Minneapolis voting system unfairly bashed

  • Article by: Javier Morillo and Richard Carlbom
  • Updated: August 12, 2013 - 7:37 PM

Commentary about the ranked choice voting method seemed to assume dimwittedness.

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ginny6Aug. 12, 13 7:41 PM

A primary and a general election are preferable. Having 12 people on the general election ballot does not allow for pointed debate of the issues.

supervon2Aug. 12, 13 8:23 PM

A system that allows DFL to be elected by loading the candidates with one party majority makes it OK

occam73Aug. 12, 13 9:58 PM

If Jacobs and Miller were using the comments sections of Star Tribune articles to measure the intellect of the populace, I could almost understand their fears about RCV. As it is, Jacobs is shopping a Chicken Little analysis of the voting system that looks past positive data to draw the conclusions he always intended to draw.

briechersAug. 13, 13 7:53 AM

Eliminating primaries is the part that I find most troubling about RCV. The parties should produce their best candidates...they could use RCV to do that if they like. Use RCV for the general election. It will be at least slightly easier to lead for the Governor who has had the begrudging support of 55 or 60% of the voters rather than knowing that 55% voted for someone else and that they likely would not have been elected using RCV.

RankenFyleAug. 13, 13 8:57 AM

In a campaign environment dominated by unknown sources of funding, assisted by the likes of the Citizens United decision, ranked choice voting is the perfect vehicle for obscuring the direct path from voter to candidate. You have the primary to vet the candidates, and then you have the general election; the system works. Ranked choice voting is a Rube Goldberg solution for a problem that doesn't exist. Now if you want to address a problem worth solving, follow the money.

spicebearAug. 13, 13 9:16 AM

The best feature of RCV is that it allows more people to cast some votes for candidates that actually FIT their worldview. It is very clear that the 2 legacy major parties need a push back to reality, pragmatism and relevance... A majority of Americans now agree that neither major party "represents" them (you can google that). By bypassing the primary/caucus system, you force parties and candidates to consider ALL the people from the get-go rather than have to play to a stunted group of party activists.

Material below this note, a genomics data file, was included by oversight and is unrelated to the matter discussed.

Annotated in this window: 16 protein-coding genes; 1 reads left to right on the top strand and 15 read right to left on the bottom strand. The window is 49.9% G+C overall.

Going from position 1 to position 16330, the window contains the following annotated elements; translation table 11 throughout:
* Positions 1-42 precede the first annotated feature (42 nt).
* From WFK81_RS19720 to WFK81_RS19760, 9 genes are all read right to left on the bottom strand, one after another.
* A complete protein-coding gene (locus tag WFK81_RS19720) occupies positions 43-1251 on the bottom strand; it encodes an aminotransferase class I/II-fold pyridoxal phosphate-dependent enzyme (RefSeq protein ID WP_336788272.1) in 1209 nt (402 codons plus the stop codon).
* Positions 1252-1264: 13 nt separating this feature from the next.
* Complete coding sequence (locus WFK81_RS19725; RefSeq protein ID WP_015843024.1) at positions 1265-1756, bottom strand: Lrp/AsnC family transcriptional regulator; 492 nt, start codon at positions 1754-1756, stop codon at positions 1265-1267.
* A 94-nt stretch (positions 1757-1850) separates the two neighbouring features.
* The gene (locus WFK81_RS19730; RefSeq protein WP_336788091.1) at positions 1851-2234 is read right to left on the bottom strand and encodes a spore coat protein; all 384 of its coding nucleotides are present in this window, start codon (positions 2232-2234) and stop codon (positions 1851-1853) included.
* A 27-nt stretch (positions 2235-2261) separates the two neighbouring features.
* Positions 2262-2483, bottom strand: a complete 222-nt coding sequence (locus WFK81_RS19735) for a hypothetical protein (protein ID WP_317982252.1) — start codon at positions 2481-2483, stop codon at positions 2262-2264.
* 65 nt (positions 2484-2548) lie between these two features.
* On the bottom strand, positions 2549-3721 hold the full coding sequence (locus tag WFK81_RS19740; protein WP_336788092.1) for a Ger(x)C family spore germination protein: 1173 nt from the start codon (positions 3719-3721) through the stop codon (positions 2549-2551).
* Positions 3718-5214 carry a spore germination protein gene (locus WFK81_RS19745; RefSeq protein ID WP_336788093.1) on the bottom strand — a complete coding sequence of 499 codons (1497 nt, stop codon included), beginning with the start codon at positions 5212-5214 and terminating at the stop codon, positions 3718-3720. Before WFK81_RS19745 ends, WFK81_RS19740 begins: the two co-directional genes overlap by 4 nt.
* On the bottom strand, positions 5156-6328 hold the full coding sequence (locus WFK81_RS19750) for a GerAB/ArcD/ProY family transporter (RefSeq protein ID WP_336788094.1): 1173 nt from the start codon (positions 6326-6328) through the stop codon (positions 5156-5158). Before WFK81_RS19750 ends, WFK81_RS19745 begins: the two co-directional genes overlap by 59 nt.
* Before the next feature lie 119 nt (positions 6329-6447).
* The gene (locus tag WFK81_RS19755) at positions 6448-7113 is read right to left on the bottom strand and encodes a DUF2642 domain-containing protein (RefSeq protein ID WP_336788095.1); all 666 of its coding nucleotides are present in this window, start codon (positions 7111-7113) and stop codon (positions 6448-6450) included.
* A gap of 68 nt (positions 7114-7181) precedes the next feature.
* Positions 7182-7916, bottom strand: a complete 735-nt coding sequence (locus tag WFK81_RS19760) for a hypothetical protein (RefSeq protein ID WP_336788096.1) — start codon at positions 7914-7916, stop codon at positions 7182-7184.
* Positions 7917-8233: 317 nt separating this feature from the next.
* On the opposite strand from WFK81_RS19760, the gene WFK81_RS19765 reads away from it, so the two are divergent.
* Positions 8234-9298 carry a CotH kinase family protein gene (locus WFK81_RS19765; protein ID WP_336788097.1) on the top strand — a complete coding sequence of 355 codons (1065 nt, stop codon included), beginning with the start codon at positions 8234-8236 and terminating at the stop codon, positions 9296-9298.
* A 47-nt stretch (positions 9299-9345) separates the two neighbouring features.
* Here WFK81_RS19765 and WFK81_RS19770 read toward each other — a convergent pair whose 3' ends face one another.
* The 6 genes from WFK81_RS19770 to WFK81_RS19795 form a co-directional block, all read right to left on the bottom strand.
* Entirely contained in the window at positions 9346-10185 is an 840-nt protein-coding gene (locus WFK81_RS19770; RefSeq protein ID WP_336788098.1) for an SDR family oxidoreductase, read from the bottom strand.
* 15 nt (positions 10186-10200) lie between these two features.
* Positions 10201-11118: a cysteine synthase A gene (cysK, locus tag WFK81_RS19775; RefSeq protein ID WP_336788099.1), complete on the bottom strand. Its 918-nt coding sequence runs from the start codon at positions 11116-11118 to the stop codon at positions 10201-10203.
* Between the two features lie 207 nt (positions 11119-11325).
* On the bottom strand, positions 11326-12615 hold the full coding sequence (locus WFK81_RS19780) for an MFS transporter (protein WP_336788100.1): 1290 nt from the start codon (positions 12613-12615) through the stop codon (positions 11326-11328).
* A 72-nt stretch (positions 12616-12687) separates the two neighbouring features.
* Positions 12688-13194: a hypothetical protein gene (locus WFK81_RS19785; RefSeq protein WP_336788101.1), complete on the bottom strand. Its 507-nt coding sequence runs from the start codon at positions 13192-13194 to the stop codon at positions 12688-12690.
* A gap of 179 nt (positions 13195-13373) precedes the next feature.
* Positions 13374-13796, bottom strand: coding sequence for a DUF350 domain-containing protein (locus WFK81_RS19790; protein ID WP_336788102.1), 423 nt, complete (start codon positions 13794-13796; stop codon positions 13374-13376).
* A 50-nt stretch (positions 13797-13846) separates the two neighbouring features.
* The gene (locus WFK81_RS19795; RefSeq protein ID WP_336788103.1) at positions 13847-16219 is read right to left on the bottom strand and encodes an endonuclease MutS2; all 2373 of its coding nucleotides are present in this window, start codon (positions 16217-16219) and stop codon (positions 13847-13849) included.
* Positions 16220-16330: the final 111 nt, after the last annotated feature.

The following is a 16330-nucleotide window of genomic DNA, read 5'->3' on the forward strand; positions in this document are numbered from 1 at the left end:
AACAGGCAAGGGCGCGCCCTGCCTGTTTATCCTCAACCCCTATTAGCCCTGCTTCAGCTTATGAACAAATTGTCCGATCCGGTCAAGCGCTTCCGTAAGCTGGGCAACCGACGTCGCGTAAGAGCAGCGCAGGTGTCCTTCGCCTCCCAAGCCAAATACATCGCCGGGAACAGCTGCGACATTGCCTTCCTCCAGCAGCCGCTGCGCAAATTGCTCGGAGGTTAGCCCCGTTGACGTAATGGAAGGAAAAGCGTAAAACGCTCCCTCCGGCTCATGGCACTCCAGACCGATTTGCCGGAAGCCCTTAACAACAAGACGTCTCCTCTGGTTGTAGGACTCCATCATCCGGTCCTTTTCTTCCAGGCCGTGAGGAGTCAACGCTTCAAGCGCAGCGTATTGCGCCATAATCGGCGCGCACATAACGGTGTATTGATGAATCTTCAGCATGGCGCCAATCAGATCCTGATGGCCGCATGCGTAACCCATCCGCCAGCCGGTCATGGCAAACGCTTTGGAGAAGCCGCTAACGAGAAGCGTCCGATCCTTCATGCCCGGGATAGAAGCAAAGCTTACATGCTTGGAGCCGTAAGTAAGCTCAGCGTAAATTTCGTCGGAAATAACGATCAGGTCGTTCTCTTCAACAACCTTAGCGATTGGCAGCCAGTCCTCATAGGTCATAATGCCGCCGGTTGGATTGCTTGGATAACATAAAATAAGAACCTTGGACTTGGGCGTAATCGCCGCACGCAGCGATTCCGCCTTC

robin37Aug. 13, 1310:34 AM

Great commentary, Javier and Richard. Perhaps if we all hold Jacobs accountable every time he says something uninformed about RCV, he'll stop, or news outlets will stop treating him as a neutral voice on the subject. RT "briechers": your point doesn't make sense, because the primary that RCV replaced in Minneapolis is *nonpartisan.* It has nothing to do with parties choosing their candidates. They are still free to do so, and have: the DFL has endorsed in 10 Council races, the Greens in 5, etc. If and when we use RCV at the state level, it will be entirely compatible with the *partisan* primary used at that level.

pumiceAug. 13, 1311:13 AM

Re: "Eliminating primaries is the part that I find most troubling about RCV." Turn-out for primaries is even more deplorable than turn-out for general elections. From my experience as an election judge, ranked choice voting can't possibly be more confusing for voters than the prohibition on splitting one's ballot.

If you want candidate selection input from the get-go, by the way, attend your precinct caucus. Then get out and work for your candidate so s/he will be everyone's first choice.

davehougAug. 13, 1312:02 PM

Still not seeing why letting the person with the most votes win is evil. RCV picking a majority winner is as false as claiming one more round would pick a unaminous winner.

elmore1Aug. 13, 13 1:35 PM

nice to see one area of our state trying to modernize the voting process.


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